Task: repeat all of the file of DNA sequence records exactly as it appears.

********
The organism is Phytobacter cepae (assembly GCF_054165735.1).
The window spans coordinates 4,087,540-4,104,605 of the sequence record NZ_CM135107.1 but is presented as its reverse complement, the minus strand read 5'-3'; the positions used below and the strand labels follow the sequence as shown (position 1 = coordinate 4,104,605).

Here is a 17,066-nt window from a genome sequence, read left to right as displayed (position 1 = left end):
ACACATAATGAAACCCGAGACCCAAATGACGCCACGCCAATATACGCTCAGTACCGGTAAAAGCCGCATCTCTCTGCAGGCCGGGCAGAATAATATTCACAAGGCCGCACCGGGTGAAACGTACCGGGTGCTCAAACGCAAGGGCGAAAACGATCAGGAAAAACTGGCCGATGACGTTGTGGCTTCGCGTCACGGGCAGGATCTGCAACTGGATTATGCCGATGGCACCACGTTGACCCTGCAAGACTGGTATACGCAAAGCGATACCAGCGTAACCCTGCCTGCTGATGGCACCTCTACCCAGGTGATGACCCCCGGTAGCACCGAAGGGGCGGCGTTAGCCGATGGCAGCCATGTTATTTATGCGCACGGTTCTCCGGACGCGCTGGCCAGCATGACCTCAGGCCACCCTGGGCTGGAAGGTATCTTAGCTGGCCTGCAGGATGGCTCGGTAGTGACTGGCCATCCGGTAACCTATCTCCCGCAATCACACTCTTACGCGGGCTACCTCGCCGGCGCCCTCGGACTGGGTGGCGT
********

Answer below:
The organism is Phytobacter cepae (assembly GCF_054165735.1).
The window spans coordinates 4,087,540-4,104,605 of the sequence record NZ_CM135107.1 but is presented as its reverse complement, the minus strand read 5'-3'; the positions used below and the strand labels follow the sequence as shown (position 1 = coordinate 4,104,605).

Here is a 17,066-nt window from a genome sequence, read left to right as displayed (position 1 = left end):
ACACATAATGAAACCCGAGACCCAAATGACGCCACGCCAATATACGCTCAGTACCGGTAAAAGCCGCATCTCTCTGCAGGCCGGGCAGAATAATATTCACAAGGCCGCACCGGGTGAAACGTACCGGGTGCTCAAACGCAAGGGCGAAAACGATCAGGAAAAACTGGCCGATGACGTTGTGGCTTCGCGTCACGGGCAGGATCTGCAACTGGATTATGCCGATGGCACCACGTTGACCCTGCAAGACTGGTATACGCAAAGCGATACCAGCGTAACCCTGCCTGCTGATGGCACCTCTACCCAGGTGATGACCCCCGGTAGCACCGAAGGGGCGGCGTTAGCCGATGGCAGCCATGTTATTTATGCGCACGGTTCTCCGGACGCGCTGGCCAGCATGACCTCAGGCCACCCTGGGCTGGAAGGTATCTTAGCTGGCCTGCAGGATGGCTCGGTAGTGACTGGCCATCCGGTAACCTATCTCCCGCAATCACACTCTTACGCGGGCTACCTCGCCGGCGCCCTCGGACTGGGTGGCGT